Diagnosis and Treatment 


Nhttp://en.wikipedia.org/wiki/Image:Neisseria_gonorrhoeae_01.png. Meningitidis can be detected by doing a spinal tap to extract some Cerebrospinal Fluid from an individual’s spine.  If this CSF that is obtained appears to be cloudy it is most likely infected with bacterial meningitis and is cloudy because it has been placed under increased pressure.  The white blood cell count and protein concentration of the CSF will also be elevated if N. Meningitidis is present.  Additionally, Glucose levels will be reduced in the fluid.  Some of the CSF may then be tested in the laboratory by trying to grow more of the bacteria on a special agar plate.  This type of agar plate is called a chocolate agar because of its color.  It is composed of approximately 5-10% mammalian blood.  The agar plate is then put in an incubator to recreate the temperature that the bacteria will live in within the human body.  The plate is also in a chamber with slightly elevated Carbon Dioxide levels.  Once grown, some of the bacteria will be gram stained and if the bacteria turn out to be gram negative along, along with many of these other indicators; the person is diagnosed as having a bacterial meningitis infection due to N. Meningitidis.  This picture is an example of what a chocolate agar plate looks like.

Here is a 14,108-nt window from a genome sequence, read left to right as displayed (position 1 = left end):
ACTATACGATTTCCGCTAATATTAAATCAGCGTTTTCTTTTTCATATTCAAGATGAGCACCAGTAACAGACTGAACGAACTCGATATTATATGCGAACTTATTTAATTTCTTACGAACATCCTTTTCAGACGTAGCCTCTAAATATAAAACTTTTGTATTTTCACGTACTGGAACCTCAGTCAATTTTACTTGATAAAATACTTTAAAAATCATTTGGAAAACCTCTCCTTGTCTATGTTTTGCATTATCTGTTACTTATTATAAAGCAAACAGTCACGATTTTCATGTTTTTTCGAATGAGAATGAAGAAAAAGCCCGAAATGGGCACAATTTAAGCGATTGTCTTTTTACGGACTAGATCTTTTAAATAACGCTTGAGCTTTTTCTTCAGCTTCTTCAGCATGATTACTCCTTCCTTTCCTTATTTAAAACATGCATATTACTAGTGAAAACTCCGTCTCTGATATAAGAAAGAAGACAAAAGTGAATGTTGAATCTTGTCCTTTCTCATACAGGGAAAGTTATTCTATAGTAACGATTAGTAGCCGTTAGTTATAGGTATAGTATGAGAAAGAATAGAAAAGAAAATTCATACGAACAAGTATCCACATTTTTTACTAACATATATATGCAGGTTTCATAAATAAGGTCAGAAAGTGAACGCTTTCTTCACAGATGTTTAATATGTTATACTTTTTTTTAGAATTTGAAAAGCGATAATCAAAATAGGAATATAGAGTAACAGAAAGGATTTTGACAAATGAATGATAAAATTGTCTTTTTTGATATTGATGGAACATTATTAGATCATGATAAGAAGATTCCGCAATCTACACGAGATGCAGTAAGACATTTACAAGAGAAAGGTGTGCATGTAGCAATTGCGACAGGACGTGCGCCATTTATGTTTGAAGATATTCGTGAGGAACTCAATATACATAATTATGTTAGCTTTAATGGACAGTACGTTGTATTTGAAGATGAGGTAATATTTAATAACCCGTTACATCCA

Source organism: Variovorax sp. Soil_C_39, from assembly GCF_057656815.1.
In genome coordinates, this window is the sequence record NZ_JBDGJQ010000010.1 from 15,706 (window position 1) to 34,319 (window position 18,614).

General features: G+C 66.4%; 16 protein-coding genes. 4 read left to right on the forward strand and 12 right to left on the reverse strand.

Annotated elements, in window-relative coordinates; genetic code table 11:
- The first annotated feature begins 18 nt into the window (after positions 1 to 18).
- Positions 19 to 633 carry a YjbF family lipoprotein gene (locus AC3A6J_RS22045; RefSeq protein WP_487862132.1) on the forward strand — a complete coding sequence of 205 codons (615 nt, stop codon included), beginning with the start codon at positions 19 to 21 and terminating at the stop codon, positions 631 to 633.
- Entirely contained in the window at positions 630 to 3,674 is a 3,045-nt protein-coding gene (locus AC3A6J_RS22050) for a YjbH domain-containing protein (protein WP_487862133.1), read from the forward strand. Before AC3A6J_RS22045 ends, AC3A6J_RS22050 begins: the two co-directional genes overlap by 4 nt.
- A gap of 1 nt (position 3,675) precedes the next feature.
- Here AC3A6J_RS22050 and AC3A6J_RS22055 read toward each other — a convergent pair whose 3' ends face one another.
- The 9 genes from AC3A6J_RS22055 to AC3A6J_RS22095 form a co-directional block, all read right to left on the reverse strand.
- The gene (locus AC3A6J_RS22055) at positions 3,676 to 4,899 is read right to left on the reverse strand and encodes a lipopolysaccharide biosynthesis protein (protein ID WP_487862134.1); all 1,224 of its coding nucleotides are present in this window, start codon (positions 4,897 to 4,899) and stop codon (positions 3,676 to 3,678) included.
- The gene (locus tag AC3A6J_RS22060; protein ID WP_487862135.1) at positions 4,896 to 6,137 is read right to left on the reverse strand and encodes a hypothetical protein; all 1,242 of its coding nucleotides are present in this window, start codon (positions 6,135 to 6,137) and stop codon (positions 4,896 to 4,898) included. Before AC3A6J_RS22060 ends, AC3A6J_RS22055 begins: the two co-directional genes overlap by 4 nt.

So you've got it...now what?


Bacterial Meningitis due to N. Meningitidis is a very serious disease that requires immediate treatment.  In children there are a combination of drugs that can work together to fight the infection in some cases. Cefotaxime and Chloramphenicol are two choices available to infants and small children that develop the disease.  There is research being done on drugs that regulate inflammatory responses because antibiotic therapy has had little effect on the fatality rate due to this organism.  Until a clear solution is found there are some options.  There are currently four polysaccharide vaccines that are now available for certain strains of N. Meningitidis.  Unfortunately the group that is at highest risk, infants and small children, rarely benefit from receiving this vaccination.  At this time, it is not recommended to receive the vaccination if you are living in a highly developed and industrialized country because these countries are at low risk for an epidemic of bacterial meningitis.  However adults in underdeveloped countries where epidemics are known to occur may be encouraged to have the vaccination because there are no adverse affects to adults having the vaccination.  In this case having the vaccination can not hurt but it is not known if it can completely help keep a person safe from N. Meningitidis either.  

Check out where N. Meningitidis lives!